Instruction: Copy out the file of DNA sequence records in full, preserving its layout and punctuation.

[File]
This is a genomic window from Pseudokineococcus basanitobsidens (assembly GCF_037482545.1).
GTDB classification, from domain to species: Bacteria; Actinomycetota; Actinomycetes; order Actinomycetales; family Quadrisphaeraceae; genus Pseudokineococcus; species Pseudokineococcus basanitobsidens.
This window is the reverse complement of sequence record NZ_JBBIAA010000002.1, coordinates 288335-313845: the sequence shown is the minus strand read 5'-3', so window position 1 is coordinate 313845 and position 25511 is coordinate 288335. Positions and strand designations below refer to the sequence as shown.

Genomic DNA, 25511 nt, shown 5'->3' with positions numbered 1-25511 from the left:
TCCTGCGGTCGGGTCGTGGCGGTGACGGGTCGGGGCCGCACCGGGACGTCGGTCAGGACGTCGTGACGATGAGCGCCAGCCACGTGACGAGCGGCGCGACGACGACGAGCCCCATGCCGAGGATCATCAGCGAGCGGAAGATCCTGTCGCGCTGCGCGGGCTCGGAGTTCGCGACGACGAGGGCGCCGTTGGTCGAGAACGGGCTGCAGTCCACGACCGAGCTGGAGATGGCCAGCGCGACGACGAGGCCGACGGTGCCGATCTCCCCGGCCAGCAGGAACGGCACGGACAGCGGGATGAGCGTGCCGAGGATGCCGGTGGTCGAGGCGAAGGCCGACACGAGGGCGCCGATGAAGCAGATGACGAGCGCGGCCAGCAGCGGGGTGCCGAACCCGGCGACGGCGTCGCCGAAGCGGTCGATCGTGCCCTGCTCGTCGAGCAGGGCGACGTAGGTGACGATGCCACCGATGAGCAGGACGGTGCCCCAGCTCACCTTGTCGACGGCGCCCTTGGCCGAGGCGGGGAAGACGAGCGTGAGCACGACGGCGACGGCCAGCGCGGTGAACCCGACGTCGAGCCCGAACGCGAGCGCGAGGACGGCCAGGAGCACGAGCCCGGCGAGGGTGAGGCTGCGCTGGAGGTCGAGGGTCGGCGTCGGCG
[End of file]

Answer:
This is a genomic window from Pseudokineococcus basanitobsidens (assembly GCF_037482545.1).
GTDB classification, from domain to species: Bacteria; Actinomycetota; Actinomycetes; order Actinomycetales; family Quadrisphaeraceae; genus Pseudokineococcus; species Pseudokineococcus basanitobsidens.
This window is the reverse complement of sequence record NZ_JBBIAA010000002.1, coordinates 288335-313845: the sequence shown is the minus strand read 5'-3', so window position 1 is coordinate 313845 and position 25511 is coordinate 288335. Positions and strand designations below refer to the sequence as shown.

Genomic DNA, 25511 nt, shown 5'->3' with positions numbered 1-25511 from the left:
TCCTGCGGTCGGGTCGTGGCGGTGACGGGTCGGGGCCGCACCGGGACGTCGGTCAGGACGTCGTGACGATGAGCGCCAGCCACGTGACGAGCGGCGCGACGACGACGAGCCCCATGCCGAGGATCATCAGCGAGCGGAAGATCCTGTCGCGCTGCGCGGGCTCGGAGTTCGCGACGACGAGGGCGCCGTTGGTCGAGAACGGGCTGCAGTCCACGACCGAGCTGGAGATGGCCAGCGCGACGACGAGGCCGACGGTGCCGATCTCCCCGGCCAGCAGGAACGGCACGGACAGCGGGATGAGCGTGCCGAGGATGCCGGTGGTCGAGGCGAAGGCCGACACGAGGGCGCCGATGAAGCAGATGACGAGCGCGGCCAGCAGCGGGGTGCCGAACCCGGCGACGGCGTCGCCGAAGCGGTCGATCGTGCCCTGCTCGTCGAGCAGGGCGACGTAGGTGACGATGCCACCGATGAGCAGGACGGTGCCCCAGCTCACCTTGTCGACGGCGCCCTTGGCCGAGGCGGGGAAGACGAGCGTGAGCACGACGGCGACGGCCAGCGCGGTGAACCCGACGTCGAGCCCGAACGCGAGCGCGAGGACGGCCAGGAGCACGAGCCCGGCGAGGGTGAGGCTGCGCTGGAGGTCGAGGGTCGGCGTCGGCG